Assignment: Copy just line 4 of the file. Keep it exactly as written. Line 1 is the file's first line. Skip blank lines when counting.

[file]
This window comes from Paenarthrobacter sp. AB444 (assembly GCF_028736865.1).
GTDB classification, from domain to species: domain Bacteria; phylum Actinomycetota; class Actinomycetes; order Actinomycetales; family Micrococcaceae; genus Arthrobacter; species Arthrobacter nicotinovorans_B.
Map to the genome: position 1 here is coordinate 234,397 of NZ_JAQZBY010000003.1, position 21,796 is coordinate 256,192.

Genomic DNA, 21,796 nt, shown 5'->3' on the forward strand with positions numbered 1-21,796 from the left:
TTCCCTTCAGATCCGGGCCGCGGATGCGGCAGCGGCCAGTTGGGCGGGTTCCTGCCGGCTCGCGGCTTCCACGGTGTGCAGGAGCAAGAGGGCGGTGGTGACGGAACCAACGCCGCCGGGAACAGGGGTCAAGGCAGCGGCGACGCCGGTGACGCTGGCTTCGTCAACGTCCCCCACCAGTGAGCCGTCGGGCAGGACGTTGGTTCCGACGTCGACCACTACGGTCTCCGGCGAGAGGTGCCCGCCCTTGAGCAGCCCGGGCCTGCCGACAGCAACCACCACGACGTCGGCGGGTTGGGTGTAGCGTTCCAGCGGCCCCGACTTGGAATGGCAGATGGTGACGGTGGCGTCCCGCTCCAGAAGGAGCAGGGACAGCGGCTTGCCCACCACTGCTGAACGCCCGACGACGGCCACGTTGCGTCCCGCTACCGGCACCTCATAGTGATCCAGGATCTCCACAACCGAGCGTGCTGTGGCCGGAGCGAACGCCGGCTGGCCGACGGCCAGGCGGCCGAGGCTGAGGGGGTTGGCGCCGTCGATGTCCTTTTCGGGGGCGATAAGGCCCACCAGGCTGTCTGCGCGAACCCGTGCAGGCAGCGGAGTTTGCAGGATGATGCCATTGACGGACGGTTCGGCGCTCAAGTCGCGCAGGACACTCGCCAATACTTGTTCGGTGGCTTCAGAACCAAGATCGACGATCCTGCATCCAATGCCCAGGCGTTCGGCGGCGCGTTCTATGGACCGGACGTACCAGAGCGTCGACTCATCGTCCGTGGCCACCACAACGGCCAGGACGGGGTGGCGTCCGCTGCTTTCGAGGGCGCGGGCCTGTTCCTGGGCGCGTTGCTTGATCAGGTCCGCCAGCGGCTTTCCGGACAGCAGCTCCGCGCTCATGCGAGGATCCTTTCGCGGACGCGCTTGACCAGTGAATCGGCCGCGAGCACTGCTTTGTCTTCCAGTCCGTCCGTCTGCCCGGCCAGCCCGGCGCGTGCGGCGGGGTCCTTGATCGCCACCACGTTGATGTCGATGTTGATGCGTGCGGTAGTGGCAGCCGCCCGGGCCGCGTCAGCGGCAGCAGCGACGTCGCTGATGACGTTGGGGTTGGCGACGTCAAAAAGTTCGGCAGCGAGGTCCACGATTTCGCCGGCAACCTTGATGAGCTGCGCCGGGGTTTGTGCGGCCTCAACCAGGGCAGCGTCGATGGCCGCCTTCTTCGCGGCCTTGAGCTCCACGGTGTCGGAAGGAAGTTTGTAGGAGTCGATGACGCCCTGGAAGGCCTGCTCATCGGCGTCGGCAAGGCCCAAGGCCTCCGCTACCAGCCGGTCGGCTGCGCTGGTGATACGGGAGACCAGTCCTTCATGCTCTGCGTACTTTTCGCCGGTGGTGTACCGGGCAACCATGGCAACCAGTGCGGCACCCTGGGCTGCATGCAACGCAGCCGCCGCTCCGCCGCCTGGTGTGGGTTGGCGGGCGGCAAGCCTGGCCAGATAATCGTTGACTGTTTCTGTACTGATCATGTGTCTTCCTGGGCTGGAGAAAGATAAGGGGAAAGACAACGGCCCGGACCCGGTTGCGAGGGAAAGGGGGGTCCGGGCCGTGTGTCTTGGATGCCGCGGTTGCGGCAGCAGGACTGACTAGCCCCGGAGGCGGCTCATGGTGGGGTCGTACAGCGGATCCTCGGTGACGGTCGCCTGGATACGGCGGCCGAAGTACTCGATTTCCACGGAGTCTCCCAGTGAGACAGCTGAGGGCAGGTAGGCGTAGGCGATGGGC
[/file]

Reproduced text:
Genomic DNA, 21,796 nt, shown 5'->3' on the forward strand with positions numbered 1-21,796 from the left: